The Very Large Telescope Interferometer (VLTI) is unique globally and will continue to be the optical telescope with the highest angular resolution in the southern hemisphere, even as we move into the ELT era. It’s a very powerful facility, able to either combine light from its four 1.8 m Auxiliary Telescopes, or the four 8.2 m Unit Telescopes, with separations of up to 130 m or so. It has a diverse set of instruments covering a wide range of wavelengths, spectral resolutions, and science cases — from resolving the surfaces of giant stars all the way to studying the environments around black holes in the centres of galaxies including our own Milky Way.
For our science, however, spatial resolution was key — our goal was to measure the angular diameters of bright nearby stars to the 1% level (or better!). You might ask though: why use such an advanced facility as a simple measuring tape? There are many reasons! By combining an angular diameter with a bolometric flux through the black body relation (with fluxes obtained through some combination of precision photometry and spectroscopy, or photometry alone), you can obtain the effective temperature of your star to an accuracy and precision not accessible to other techniques. Add a parallax into the mix from the Gaia satellite, and you can work out a stellar radius. With these two measurements you can investigate the environments of planets around your stars, add complementary information to asteroseismic targets, as well as use the stars as temperature standards for spectroscopic surveys. Such information also lets you constrain theoretical models, plus test or build upon empirical relations, letting us understand more distant stars through our knowledge of those closer and more well studied. Moving to larger scales yet again, surface brightness relations which relate angular size to stellar colour are built from such precision measurements and underpin our extragalactic distance scales based on certain standard candles. To these ends, observing a diverse array of stars in temperature, gravity, and metallicity space is critical to ensuring our understanding of stars isn’t a narrow one.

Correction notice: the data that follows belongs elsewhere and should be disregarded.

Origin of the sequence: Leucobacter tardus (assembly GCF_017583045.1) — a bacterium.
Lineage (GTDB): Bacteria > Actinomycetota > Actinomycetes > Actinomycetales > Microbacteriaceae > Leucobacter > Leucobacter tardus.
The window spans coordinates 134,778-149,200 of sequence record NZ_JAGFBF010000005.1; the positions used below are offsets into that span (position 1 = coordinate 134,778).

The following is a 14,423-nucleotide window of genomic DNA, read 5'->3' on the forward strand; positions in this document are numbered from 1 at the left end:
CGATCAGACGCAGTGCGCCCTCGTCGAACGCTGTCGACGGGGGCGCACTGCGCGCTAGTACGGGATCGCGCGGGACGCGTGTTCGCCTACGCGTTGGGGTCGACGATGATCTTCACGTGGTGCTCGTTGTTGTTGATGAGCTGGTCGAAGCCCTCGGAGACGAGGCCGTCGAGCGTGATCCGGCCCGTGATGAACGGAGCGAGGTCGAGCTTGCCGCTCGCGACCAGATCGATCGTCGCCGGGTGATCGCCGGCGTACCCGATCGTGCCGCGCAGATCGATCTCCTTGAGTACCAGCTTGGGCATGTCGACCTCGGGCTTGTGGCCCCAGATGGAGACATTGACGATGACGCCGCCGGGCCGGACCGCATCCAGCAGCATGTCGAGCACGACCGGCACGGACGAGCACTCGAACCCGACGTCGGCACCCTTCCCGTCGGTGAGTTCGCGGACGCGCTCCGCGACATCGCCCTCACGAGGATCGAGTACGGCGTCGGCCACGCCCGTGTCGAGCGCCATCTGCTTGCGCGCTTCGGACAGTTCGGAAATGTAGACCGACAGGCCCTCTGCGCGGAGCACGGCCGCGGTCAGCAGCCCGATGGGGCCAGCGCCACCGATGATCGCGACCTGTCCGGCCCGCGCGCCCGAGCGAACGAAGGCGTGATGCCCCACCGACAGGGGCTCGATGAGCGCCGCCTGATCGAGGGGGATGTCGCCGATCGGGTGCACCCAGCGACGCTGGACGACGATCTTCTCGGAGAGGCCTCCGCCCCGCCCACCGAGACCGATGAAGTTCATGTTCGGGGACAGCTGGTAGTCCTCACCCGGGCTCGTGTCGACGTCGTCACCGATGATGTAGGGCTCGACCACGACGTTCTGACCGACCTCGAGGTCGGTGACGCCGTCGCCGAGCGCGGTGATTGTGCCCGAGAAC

We used the four 1.8 m Auxiliary Telescopes plus PIONIER, the shortest-wavelength (and thus highest spatial resolution) beam combiner on the VLTI to measure the angular diameters of 16 southern stars: 6 dwarfs, 5 sub-giants, and 5 giants (Figure 1 below, see Rains et al. 2020). Ten of these stars had no previous interferometric measurements, and the other six serve as a useful check on cross interferometer/beam-combiner consistency (this latter point is important for such a fundamental technique!). Our smallest star, HR7221, was only a tad larger in angular diameter than our coin from before and was close to the resolution limit of the facility. On the other hand our largest star, λ Sgr, was a factor of four larger and big enough for us to resolve the effects of limb darkening at different wavelengths.
The VLTI is the only telescope capable of this science in the southern hemisphere, and given the southerly declination of most of our stars, the only telescope capable of resolving them at all. The Australia ESO Strategic Partnership is critical in giving Australian researchers access to such a powerful facility, enabling Australian astronomers to do interferometry across all wavelengths.